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Suzuki hatchback may feature fold-down second-row seating, where the interior can be flexibly reconfigured to prioritise passenger vs. cargo volume. Through an agreement with General Motors, Suzuki began selling a version of their Suzuki Cultus in the United States as the Chevrolet Sprint in 1985. This model was initially sold as a 3-door hatchback and would be Chevrolet's smallest model. In 1989, American Suzuki introduced the Swift which was the 2nd generation Suzuki Cultus. The Swift was available as a GTi and GLX hatchback with a 4-door sedan following in 1990. In 2004, General Motors and Suzuki jointly purchased the bankrupt Daewoo Motors renaming the venture GMDAT. American Suzuki rebadged the compact Daewoo Nubira/Daewoo Lacetti as the Forenza and the mid-size Daewoo Magnus as the Verona. The Forenza gained station wagon and hatchback body style in 2005, with the hatchback sold under the Reno name.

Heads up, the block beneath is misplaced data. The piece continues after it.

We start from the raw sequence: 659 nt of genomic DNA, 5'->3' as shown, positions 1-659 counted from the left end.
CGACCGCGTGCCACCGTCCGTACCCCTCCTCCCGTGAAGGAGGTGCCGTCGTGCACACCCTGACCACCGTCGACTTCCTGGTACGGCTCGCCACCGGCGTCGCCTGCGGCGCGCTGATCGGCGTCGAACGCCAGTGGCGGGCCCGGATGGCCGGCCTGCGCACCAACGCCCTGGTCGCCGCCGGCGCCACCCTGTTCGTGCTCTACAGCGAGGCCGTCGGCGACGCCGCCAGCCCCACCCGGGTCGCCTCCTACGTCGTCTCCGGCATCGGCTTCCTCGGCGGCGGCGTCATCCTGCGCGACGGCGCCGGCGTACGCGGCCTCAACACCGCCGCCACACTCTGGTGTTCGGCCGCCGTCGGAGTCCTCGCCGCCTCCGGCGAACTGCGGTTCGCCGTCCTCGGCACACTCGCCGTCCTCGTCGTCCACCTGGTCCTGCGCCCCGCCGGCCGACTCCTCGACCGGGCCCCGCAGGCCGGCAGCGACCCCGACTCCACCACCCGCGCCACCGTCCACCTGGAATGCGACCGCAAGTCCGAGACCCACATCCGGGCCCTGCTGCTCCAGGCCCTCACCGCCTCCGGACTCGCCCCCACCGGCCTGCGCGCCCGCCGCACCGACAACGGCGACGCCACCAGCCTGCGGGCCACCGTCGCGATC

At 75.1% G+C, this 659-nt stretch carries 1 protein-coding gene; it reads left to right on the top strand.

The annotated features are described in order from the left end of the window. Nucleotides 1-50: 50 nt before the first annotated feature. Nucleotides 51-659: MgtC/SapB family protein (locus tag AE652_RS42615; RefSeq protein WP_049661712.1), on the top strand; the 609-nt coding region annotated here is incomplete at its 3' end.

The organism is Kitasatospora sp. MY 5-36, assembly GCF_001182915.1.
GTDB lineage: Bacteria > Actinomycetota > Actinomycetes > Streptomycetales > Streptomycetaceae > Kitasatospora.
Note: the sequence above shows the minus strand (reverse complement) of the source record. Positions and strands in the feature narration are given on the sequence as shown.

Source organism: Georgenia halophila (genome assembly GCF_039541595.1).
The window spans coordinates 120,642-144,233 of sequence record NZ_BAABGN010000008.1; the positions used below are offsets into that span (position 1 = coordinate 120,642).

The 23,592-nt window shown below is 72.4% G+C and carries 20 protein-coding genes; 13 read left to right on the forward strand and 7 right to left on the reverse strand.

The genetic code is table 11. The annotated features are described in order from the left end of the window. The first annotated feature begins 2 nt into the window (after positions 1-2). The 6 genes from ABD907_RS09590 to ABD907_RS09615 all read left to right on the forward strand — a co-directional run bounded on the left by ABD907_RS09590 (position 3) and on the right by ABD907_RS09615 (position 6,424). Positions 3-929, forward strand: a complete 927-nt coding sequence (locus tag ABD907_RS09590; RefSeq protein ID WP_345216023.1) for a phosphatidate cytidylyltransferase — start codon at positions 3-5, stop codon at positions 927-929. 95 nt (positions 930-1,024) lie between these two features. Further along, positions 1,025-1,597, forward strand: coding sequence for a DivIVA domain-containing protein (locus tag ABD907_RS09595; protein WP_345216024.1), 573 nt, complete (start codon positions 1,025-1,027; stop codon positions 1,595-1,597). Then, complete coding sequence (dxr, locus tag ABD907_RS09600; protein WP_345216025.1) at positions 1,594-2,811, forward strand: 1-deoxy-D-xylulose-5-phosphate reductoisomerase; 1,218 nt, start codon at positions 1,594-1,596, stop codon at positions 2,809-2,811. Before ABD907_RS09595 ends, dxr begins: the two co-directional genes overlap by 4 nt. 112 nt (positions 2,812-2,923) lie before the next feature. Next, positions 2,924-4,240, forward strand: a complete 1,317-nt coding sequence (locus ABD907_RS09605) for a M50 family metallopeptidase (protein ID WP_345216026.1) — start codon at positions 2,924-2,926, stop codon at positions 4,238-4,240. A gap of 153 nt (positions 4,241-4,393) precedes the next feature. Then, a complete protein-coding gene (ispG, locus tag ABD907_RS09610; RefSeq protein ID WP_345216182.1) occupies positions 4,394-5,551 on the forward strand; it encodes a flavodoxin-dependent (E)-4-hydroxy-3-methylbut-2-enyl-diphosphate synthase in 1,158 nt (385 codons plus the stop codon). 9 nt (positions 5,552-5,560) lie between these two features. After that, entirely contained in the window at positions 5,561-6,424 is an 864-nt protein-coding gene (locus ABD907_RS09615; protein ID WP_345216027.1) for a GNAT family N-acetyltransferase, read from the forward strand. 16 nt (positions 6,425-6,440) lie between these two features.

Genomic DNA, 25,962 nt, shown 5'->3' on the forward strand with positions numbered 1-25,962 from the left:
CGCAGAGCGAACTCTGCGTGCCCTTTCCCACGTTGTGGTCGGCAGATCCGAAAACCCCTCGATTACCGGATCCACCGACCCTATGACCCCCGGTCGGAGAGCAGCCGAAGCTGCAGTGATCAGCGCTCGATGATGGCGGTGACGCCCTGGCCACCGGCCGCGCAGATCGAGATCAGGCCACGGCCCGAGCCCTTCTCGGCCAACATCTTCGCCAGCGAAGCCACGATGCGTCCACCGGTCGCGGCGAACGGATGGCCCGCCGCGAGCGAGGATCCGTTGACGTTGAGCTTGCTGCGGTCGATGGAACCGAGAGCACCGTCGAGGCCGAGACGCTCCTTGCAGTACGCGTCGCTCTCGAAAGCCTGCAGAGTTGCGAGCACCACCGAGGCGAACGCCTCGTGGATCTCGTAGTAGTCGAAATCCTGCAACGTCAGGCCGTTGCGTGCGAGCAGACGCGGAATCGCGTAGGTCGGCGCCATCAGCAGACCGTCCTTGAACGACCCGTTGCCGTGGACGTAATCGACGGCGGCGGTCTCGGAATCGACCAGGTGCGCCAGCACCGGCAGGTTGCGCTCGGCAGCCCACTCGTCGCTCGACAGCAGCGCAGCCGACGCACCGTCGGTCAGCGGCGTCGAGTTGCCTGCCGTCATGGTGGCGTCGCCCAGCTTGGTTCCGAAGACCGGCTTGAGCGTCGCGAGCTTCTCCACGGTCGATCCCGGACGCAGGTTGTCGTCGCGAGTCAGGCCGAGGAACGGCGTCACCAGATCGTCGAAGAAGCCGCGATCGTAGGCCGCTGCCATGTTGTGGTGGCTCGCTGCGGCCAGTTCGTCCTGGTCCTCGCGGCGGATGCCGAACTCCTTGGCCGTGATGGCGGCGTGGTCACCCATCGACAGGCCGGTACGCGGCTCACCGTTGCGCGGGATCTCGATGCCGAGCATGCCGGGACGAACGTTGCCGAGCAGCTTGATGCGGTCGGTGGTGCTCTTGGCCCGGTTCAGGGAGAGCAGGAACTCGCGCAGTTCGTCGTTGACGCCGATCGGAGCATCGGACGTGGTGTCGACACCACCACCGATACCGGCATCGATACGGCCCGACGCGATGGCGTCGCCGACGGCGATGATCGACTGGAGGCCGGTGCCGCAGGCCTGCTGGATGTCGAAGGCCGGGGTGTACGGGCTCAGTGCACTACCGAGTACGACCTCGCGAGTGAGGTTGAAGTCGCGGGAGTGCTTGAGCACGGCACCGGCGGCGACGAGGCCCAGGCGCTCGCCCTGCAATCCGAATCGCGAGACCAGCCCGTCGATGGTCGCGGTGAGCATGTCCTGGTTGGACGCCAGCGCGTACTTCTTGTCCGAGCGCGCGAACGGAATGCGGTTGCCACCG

The Suzuki Swift is a hatchback car. Prior to this, the "Swift" nameplate had been applied to the Suzuki Cultus in numerous export markets. The Suzuki Swift began in 1985 as a marketing and manufacturing rebadge of the Suzuki Cultus, a supermini manufactured and marketed worldwide across three generations and four bodies configurations-three-door hatchback, four-door sedan, five-door hatchback and two-door convertible and using the Suzuki G engine family. The first generation Swift was introduced in 2000 as a replacement for the Suzuki Cultus. Outside Japan, the "Suzuki Ignis" name was used. Both three and five-door hatchback body styles were offered, although the three-door was not offered as part of the regular lineup in Japan.
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